More than 300,000 elephants and other animals have died of cyanide poisoning in Hwange National Park, according to a conservation task force.
Some unnamed senior government officials have been implicated in the mass poisoning of the targeted elephants.
According to a report in the Standard newspaper, some government officials have been offering villagers cash to buy their silence following investigations over the cyanide poisoning of elephant salt pans and watering points.
The Zimbabwe Conservation Task Force, which is an anti-poaching organization, says it has been pushed out of Hwange National Park by security forces currently patrolling the area.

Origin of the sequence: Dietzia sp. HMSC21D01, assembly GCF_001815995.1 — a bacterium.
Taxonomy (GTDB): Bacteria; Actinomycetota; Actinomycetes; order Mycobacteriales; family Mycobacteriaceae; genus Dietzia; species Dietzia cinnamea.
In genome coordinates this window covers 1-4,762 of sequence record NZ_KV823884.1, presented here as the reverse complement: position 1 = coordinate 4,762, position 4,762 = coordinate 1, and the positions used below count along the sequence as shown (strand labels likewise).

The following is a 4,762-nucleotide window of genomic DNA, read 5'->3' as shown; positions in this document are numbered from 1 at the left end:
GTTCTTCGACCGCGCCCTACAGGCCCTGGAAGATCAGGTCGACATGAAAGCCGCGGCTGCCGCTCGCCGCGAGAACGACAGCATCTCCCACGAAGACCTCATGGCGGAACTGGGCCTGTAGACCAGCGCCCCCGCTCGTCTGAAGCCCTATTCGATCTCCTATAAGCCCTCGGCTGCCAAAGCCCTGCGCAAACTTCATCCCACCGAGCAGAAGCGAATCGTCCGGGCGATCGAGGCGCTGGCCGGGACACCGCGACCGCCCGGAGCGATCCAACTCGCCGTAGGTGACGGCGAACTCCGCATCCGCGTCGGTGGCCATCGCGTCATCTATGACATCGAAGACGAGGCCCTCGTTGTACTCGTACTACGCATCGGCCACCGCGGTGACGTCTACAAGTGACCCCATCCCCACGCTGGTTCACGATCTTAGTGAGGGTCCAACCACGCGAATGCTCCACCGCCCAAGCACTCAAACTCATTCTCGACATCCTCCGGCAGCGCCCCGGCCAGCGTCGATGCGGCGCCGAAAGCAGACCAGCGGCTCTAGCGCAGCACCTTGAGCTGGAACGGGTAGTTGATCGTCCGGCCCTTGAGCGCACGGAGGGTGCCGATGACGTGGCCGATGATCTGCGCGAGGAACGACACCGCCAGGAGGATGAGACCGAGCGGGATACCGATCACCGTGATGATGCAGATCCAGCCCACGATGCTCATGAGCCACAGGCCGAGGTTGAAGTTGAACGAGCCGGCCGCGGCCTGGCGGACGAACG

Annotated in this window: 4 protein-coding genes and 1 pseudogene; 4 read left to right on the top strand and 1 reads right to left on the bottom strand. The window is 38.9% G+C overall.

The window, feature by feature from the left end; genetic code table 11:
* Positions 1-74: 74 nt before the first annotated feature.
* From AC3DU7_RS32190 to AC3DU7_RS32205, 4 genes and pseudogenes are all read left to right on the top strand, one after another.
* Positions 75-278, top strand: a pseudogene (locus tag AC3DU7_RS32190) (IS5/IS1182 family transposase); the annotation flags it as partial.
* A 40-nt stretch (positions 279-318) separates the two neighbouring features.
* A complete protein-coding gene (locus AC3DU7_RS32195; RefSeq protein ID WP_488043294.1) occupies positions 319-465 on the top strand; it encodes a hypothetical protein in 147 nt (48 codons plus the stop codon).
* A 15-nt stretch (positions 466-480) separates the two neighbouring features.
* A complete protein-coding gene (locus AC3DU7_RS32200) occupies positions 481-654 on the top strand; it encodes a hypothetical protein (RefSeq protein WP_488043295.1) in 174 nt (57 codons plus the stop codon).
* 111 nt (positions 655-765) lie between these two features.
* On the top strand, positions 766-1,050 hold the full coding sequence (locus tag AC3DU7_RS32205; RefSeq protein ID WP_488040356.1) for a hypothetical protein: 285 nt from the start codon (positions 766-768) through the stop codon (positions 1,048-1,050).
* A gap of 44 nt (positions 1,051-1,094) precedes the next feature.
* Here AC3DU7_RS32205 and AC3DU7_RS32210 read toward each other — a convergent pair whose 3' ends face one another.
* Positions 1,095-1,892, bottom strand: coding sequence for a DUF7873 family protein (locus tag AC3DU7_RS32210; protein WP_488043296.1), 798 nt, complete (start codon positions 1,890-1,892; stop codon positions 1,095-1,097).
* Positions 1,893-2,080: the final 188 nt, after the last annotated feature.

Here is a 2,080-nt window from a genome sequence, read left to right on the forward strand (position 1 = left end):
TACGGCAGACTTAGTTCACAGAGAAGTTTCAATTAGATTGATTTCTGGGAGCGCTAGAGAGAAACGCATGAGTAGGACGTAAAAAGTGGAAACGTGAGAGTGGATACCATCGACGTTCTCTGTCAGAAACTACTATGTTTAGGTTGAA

Speaking to VOA, chairman Johnny Rodriguez said last week one of his employees was arrested while doing his job and was charged with trespassing.
Rodriguez said he has since received a letter from the director of National Parks informing him that his presence in the area is unwelcome.
As investigations continue, the Zimbabwe Parks and Wildlife Management is yet to come out with a specific number of dead elephants.
Environmentalists said under the Environmental Management Act, there are provisions for outsiders to assist in such an investigation.
Environmentalist and director of the Zimbabwe Environmental Law Association, Mutuso Dhliwayo, said the law compels the government to share information concerning such incidents.
Dhliwayo said the task force should be allowed to assess the situation at Hwange National Park as it represents the interests of stakeholders.